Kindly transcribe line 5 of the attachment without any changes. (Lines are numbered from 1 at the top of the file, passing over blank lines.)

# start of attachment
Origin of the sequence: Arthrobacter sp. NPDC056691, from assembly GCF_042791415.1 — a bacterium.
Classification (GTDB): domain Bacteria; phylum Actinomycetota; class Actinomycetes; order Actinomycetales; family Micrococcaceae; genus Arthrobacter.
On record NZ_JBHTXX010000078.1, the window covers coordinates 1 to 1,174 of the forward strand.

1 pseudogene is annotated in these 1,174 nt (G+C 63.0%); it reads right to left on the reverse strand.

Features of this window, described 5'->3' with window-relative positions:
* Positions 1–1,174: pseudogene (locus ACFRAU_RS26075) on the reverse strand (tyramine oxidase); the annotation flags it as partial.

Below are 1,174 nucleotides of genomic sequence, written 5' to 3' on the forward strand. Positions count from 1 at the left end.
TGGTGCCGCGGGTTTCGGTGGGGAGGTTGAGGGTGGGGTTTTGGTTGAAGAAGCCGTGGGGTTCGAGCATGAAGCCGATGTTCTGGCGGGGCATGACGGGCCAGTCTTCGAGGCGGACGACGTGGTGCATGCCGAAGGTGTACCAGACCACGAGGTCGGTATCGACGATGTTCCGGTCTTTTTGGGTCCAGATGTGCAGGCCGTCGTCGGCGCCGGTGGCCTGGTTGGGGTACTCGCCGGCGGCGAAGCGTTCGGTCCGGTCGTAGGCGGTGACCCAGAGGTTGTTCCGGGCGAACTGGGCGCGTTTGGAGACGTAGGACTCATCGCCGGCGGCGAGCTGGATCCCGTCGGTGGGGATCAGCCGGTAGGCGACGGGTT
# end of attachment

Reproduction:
Features of this window, described 5'->3' with window-relative positions: